Whether I’m at fault or not, I like to assume the blame (not the guilt) to position my imagination so I can consider all solutions I might have employed, exactly as if I WAS at fault.  I find this infinitely more effective—as I’m extending my consideration to every single action I might have taken to nullify the negative outcome—than wasting my creativity on making up excuses, or drawing up elaborate systems designating who failed me at what point in time.  

Taking on blame is one of the most empowering things I have ever done.


22 thoughts on “Musings

  1. Just a reminder. If you haven’t already, get this book! You’ll love it. It’s quite inspirational and family friendly. It’s about my father. I wrote it, and a lot of love went into the writing. Share this email with your contacts, please. I would like to get Eddie’s awesome and motivational story out to as many people as possible.

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  2. I’ve come across this tactic as Radical Accountability, and as a married man who is always wrong anyway, it’s worked wonders! Though you gotta remember it’s not a tactic and not another way to wriggle out of problems, you really gotta be honest with yourself, otherwise it’s just lip service.

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    • Yeah, you gotta do something about problems, or at least be able to articulate why you’re not doing something. I agree, and I used to be married myself, so I know EXACTLY what you’re talking about! 🙂


    • For me? I do it especially when I think I’m not to blame. The thing is if you believe that nothing happens to you, that everything that happens comes from your own mind, then no matter the situation there is always at least some blame/responsibility of your own. At least that’s my interpretation of it, usually you can always find something that you’ve done to contribute to the problem.

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      • Well if I’m looking at it from the perspective of trying to assign blame, then sure, but if I do it right all it’s about is taking responsibility for my actions. I can’t be responsible for the other person and so long as I own up to the truth then I’m happy. Usually it’s all about conflict resolution with someone I love and so if they hear you owning up then it’s easier for them as well.

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      • Agree! Be effective, then use the bounty of that effectiveness to help pull others up when you can. That’s basically what I’m getting at. The blame game is a quick way for me to become mired in ineffectiveness, unless my opponent is using it strategically, in which case I have to do the same, but the intent is effectiveness, not soothing my ego.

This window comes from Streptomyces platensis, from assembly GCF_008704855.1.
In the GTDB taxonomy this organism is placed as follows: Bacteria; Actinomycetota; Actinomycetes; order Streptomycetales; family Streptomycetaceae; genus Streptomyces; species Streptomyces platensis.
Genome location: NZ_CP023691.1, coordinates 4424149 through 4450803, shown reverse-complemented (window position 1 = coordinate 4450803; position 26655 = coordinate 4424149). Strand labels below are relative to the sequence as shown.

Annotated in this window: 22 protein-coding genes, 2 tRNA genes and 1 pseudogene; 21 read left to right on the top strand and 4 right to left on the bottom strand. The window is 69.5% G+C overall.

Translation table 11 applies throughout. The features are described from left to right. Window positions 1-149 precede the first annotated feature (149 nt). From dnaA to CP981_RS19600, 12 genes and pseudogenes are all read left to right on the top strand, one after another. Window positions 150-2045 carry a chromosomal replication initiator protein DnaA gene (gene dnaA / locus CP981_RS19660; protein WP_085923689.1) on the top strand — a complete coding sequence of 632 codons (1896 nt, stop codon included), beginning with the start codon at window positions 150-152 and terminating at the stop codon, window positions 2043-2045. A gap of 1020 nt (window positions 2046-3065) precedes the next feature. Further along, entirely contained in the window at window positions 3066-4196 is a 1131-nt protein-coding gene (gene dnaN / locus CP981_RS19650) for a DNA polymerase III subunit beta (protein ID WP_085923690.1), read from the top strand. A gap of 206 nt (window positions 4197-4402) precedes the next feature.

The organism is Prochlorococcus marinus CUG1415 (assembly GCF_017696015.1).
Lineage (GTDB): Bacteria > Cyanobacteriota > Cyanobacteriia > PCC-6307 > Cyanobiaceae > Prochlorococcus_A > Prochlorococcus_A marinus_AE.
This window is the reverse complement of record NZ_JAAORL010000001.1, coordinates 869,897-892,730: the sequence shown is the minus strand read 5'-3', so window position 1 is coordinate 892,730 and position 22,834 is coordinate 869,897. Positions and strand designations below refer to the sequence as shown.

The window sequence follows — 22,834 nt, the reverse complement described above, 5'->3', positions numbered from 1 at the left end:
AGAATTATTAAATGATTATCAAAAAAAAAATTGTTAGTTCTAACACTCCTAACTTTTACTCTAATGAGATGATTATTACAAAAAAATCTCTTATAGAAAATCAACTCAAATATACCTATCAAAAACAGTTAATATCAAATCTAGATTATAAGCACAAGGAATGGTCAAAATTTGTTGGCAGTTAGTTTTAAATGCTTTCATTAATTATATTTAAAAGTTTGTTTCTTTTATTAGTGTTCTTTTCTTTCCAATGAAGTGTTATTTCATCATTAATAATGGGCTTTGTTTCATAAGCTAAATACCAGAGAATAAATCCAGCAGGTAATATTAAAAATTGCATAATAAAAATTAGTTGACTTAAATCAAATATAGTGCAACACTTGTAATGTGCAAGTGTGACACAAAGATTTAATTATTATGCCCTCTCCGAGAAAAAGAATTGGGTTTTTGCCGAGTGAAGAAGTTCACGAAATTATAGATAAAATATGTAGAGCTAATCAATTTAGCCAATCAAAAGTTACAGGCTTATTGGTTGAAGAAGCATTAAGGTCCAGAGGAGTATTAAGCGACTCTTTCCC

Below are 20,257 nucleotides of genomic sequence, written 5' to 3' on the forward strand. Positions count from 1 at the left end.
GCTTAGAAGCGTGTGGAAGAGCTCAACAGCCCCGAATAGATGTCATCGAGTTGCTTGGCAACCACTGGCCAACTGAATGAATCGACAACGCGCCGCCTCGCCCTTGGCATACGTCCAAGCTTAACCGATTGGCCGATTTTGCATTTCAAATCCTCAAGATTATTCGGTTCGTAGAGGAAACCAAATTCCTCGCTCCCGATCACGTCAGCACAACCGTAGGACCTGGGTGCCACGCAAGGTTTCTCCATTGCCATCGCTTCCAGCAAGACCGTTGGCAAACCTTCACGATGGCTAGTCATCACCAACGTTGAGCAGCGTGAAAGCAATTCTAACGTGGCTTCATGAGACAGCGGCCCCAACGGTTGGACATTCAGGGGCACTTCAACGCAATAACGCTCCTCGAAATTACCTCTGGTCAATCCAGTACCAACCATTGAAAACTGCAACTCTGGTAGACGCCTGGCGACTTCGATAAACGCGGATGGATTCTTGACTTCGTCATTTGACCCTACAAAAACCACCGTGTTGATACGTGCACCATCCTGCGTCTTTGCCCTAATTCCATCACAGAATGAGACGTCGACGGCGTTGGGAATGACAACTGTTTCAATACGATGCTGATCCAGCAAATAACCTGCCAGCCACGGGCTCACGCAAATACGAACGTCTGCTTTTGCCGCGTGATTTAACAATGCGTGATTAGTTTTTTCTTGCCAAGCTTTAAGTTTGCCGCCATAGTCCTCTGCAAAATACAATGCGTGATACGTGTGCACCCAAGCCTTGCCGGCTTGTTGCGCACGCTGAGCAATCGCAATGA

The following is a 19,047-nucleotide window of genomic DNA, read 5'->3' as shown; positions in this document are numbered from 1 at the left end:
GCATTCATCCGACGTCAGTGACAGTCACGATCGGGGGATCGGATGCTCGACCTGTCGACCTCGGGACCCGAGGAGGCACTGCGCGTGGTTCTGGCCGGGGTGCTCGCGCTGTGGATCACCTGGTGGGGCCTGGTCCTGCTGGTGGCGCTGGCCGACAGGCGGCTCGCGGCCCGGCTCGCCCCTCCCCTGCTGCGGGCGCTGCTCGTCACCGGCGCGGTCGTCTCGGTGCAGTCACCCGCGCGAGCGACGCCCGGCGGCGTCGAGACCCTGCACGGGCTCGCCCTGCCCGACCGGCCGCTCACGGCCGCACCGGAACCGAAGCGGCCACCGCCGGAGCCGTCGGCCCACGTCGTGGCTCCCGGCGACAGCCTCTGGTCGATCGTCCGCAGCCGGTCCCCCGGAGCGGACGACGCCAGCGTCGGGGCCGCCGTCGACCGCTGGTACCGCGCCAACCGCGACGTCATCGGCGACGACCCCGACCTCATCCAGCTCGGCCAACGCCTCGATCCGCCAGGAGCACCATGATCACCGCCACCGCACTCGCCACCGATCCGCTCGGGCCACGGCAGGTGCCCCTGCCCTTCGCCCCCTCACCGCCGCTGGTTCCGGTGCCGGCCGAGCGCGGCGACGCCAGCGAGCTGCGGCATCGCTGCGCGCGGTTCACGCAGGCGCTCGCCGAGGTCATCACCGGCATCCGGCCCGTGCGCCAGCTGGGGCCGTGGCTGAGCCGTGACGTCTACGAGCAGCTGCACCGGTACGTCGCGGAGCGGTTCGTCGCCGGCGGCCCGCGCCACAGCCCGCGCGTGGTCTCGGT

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      • Personally, not for me. I let my opponent get away with that small “win” so that I can hone my capabilities, and remain focused on effectiveness, rather than blame. Now if widespread blame is influencing my effectiveness, then I need to start strategically employing propaganda (making sure people know why I’m doing what I’m doing, and what I intend to do in the future), in order to make sure I can do my job without interference. This is how I see it anyway.

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    • My opinion is that announcing I’m at fault is usually the right thing to do if I’m in a leadership position, but it has to be followed up with what I’m gonna do it about it (change in methodology, or implementation of new controls based on evidence-based assessment) and when. I think I get your point though; I’m not going to go claiming responsibility for a murder I read about it in a newspaper.


      • Well, no not murder, but assuming there’s a situation where you feel both parties are to blame, will you take full responsibility when you realise that the other person just wants to continue being in conflict , even when you know that you are not the only one at fault? Hope I make sense.

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      • Yes. I took blame with my ex-wife all the time, and simply adjusted my routine or put a control in place that logically negated the issue. Then I proceeded to pursue my goals. In that case, it was just too much effort spent on the “blame game,” and even if I won, it wouldn’t have changed anything, because I had “won” against her in the past, and she still refused to acknowledge my point through substantive actions. People only change when they want to change, so I’m going to respect them, work around them, and continue on with my goals.


      • It’s a bit painful though or maybe I’m overly sensitive. But blame game is consuming and like you said, people change when they want to. Thanks for the new perspective on things

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      • It’s incredibly painful. To me, it’s simply the lesser pain in the long run. Your welcome on the perspective, and thank the shower, haha! That’s where I get all my insights from. 🙂


  3. Hi, you reminded me of the concept of owner and victim. We encounter these two types of individuals. Owners are those who accept responsibility and generally assume its their fault even when it isn’t. On the other hand victims are those who blame others or their situation. They complain and find fault with everything. They tend to assume that the fault isn’t of their making. It’s something of someone else outside of them. Great post. Thanks for the encouragement. Cheers

    Liked by 3 people

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